So, what can you expect? Colorful buildings, hearty beer, and plenty of hand-crafted trinkets to amuse all ages. Copenhagen is a walking city, so pack comfy shoes, pick a hotel near the center (there are deals) and don’t choose now to be shy about draping yourself in wool and fur.


Nimb Hotel is known to many, if not all, as the place to stay. With just 13 individually designed rooms, smack in the center of town and adjoined to Tivoli, Copenhagen's historic amusement park, this place is hard to find fault with. If you pushed me gently, though, I’d critique the cost. During the high season, rooms can run between 2,900 and 6,500 kroner, or a staggering $600-$1,300. If you can't justify this (I couldn’t), at least try out Nimb Bar for a fireside drink, or dine at the Nimb Brasserie overlooking beautiful Tivoli. The other restaurant, Herman, is their Michelin-starred option. On the whole, Nimb is fairly spectacular if you’ve planned a bank robbery prior to check-in.

Bernstorffsgade 5 København V +45 8870 0000

Consider Hotel Mayfair, a Clarion Hotel, in the center of Vesterbro, right in the heart of the action. I was looking for a reasonably priced option that was still boutique-ish, and this is it. You will not write home about the bathroom or concierge (pack your own toiletries and come equipped with local knowledge), but what you will find is a perfectly charming hotel with elegant touches like lush curtains, brightly colored carpets, and adorable little communal rooms off the lobby. Every guest is offered complimentary breakfast, and even dinner is included as part of the stay. This hotel suited me just fine, and we got a kick out of the view of next door's "gentlemen’s club." Nowhere is perfect, what can I say. Some 106 rooms from 1,200 kroner, or about $240 per night.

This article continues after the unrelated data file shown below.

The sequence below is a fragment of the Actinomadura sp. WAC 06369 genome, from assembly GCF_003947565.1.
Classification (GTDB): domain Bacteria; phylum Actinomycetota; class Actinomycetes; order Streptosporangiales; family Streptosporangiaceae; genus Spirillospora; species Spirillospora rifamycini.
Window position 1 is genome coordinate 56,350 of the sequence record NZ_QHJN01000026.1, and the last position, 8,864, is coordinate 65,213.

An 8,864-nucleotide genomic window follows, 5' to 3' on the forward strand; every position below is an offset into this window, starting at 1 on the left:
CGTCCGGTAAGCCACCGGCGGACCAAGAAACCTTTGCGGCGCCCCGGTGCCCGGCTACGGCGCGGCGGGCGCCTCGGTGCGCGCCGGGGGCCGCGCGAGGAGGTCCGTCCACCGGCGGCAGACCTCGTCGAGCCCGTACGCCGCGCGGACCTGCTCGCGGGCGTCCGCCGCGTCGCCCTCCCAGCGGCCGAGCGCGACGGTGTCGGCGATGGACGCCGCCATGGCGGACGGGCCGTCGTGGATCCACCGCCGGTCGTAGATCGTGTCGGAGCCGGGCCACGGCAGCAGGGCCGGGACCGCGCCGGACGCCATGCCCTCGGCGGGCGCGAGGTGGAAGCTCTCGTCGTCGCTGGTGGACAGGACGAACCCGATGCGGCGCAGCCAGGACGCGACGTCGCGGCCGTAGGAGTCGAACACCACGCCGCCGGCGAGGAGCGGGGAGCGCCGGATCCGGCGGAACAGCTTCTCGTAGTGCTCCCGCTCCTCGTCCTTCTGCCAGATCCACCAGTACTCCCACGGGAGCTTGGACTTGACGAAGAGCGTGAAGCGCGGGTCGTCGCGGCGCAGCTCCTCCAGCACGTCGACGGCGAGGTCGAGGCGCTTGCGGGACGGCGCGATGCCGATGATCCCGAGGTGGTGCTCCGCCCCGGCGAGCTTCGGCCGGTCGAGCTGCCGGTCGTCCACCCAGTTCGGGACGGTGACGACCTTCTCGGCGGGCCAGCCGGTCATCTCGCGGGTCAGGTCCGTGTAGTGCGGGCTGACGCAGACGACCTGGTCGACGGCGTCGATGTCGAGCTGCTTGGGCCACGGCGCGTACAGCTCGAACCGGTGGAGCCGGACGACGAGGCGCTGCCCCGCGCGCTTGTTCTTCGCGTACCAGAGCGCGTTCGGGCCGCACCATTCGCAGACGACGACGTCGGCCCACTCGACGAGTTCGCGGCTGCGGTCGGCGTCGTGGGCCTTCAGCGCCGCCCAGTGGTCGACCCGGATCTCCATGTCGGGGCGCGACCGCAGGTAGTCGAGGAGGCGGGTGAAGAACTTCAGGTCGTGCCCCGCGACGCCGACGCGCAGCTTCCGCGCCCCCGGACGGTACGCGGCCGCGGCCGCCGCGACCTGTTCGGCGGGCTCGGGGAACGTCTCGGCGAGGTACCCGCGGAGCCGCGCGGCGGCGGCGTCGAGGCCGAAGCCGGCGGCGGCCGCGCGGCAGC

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Helgolandsgade 3 - 5 1653 København V +45 7012 1700


A Hereford Beefstouw is a steakhouse with a brewery attached, and I highly recommend it for a satisfying dinner. It’s beefy (there's only one alternative on the menu, a Dover sole) but if you’re in the mood for meat, look no further. Skip the sirloin or prime rib; instead, order the filet and a baked potato with sour cream and chives. Help it all down with one of the many home-brewed beers—the lager and seasonal Christmas beer disappeared quickly at our table. Service isn’t amazing, but that’s what the beer is for. Roughly $75 per person, reservations recommended.

Umami is a Japanese term indicating what some call the "fifth taste" (it's also sometimes described as "savoriness") and this French-inspired Japanese restaurant is a high-style, minimalist winner. If you feel like you’ve been here before, it’s probably because it was inspired by the owners’ visit to Nobu. Situated in a former 19th-century bank, this place is posh with the clientele and bold-faced names to prove it. The toilets are the former vault area, and the menu has everything from sushi rolls to sake-steamed mussels with cilantro and chili. My advice is to try a lot and split the bill. On Fridays and Saturdays there’s a DJ.